The Korea Herald


Talks on minimum wage fall through as deadline looms

Eyes on whether minimum wage for 2024 will surpass 10,000 won

By Im Eun-byel

Published : June 27, 2023 - 18:22

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Seats of labor representatives remain empty at the Minimum Wage Commission meeting held at the governmental complex in Sejong, Tuesday. (Yonhap) Seats of labor representatives remain empty at the Minimum Wage Commission meeting held at the governmental complex in Sejong, Tuesday. (Yonhap)

Talks on the minimum wage level for 2024 fell through Tuesday, two days before the deadline for the decision, after labor representatives walked out.

The Minimum Wage Commission, which is composed of members spanning labor, business and the general public, was to its eighth round meeting to discuss the minimum hourly amount employers must pay their workers next year.

But the meeting was cut short as labor representatives walked out of a meeting expressing their disapproval against the government, calling for the Labor Ministry to authorize a new member on their side.

Currently, the labor representatives lack a member as one was dismissed from his post for participating in an illegal protest.

Though the labor representatives have suggested a new person for the position, the ministry has refused to appoint the member, viewing it as inappropriate because he participated in the same protest as the dismissed member.

"The Minimum Wage Commission has lost its independence and autonomy, which have to be protected at all costs," Federation of Korean Trade Unions General Secretary Ryu Ki-seob, a member of the labor representatives, said before leaving the meeting.

If the meeting had proceeded as scheduled, the representatives from the business field were likely to call for a wage freeze at the meeting, maintaining this year’s minimum wage set at 9,620 won ($7.40), while the labor representatives have suggested raising the wage to 12,210 won.

On Sunday, the Korea Enterprises Federation, a commission member representing business, issued a report that claimed it was difficult to raise the minimum wage beyond the current figure.

According to the report the proportion of laborers who have not received the minimum wage has increased from 4.9 percent in 2020 to 12.7 percent in 2022.

In 2022, nearly 30 percent of employees at accommodations, restaurants and businesses employing under five people -- industries with a lot of minimum wage workers -- were paid below the minimum wage, the report said.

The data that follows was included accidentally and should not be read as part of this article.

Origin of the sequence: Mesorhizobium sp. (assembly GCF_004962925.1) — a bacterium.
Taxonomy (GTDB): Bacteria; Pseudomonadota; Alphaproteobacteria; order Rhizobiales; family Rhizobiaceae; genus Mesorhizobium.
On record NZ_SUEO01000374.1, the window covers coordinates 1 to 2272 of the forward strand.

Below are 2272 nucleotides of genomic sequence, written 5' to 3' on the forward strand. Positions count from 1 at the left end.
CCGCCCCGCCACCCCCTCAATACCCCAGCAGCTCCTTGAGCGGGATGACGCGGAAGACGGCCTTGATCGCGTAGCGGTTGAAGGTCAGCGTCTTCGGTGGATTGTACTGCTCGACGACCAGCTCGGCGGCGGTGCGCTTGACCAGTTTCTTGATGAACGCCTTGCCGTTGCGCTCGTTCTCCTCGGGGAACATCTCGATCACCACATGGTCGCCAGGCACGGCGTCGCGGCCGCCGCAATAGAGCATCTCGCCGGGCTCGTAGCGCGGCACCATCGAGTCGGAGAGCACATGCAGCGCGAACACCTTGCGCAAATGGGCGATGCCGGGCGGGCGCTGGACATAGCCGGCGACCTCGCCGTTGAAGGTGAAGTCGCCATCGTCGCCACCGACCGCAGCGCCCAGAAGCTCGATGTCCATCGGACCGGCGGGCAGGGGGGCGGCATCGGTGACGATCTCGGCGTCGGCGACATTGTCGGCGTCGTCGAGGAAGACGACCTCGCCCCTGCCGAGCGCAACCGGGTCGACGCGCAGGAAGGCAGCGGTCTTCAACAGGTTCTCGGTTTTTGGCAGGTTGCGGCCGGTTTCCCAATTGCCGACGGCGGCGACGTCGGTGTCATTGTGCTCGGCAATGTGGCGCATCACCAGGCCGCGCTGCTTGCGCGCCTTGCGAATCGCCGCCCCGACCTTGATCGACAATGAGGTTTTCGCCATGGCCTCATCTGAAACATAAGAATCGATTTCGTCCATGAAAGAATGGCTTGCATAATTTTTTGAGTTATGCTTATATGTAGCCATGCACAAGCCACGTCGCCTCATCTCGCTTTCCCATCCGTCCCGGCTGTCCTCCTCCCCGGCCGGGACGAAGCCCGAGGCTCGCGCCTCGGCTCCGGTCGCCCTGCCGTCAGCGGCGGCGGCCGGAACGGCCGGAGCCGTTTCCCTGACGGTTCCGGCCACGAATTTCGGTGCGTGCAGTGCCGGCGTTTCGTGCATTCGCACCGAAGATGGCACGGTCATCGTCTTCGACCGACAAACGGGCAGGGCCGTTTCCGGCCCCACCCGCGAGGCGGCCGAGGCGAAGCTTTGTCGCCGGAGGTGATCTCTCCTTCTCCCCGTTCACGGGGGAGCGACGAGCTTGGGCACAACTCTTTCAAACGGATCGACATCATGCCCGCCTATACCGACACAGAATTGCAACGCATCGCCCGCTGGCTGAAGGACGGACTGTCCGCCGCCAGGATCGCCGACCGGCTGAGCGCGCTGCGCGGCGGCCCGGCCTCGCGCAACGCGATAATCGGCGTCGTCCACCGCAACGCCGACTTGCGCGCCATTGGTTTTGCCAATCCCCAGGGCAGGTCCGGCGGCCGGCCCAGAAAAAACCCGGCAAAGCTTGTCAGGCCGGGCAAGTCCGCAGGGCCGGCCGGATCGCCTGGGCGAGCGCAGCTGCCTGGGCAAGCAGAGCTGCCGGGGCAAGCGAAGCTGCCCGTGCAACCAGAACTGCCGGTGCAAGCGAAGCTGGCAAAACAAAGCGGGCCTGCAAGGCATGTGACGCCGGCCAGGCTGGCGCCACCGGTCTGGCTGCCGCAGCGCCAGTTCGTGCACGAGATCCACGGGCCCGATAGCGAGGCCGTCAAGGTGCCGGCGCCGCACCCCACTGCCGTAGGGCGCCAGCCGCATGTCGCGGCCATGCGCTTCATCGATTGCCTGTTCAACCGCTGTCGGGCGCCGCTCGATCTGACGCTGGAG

“It is difficult to further raise the minimum wage from that of this year, in analysis of businesses’ ability to pay (the current minimum wage) and the standards for deciding on the minimum wage,” the federation said through the report.

A separate study conducted by the business lobby group Federation of Korean Industries suggested that 28,000 to 69,000 jobs will disappear if the minimum wage is raised to 10,000 won next year.

In addition, the lobby group also predicts the possibility of between 194,000 to 470,000 jobs disappearing if the minimum wage is set to the level recommended by the labor group at 12,210 won.

The labor interest members' proposal, a 26.9 percent on-year increase, would translate to a monthly income of over 2.55 million won, based on a 40-hour workweek.

“The minimum wage for next year should be raised following the growing concerns of widening income disparity and polarization, amid high inflation and the continuous decline of real wages,” the labor representatives said Thursday.

Even if the agreement for the 2024 minimum wage falls below the labor representatives’ suggestion, if it jumps by more than 3.95 percent the hourly minimum wage will surpass the 10,000 won mark for the first time.

It is likely that the minimum wage for 2024 will be decided after the legal deadline that falls on Thursday. Hopes for the discussions wrapping up in time are not high, as the annual discussion has met the deadline only nine times since the minimum wage was first introduced in Korea in 1988.

The current Minimum Wage Act states the minimum wage shall be determined by taking into account various factors including employees’ cost of living, the wages of similar employees, labor productivity and the distribution of income.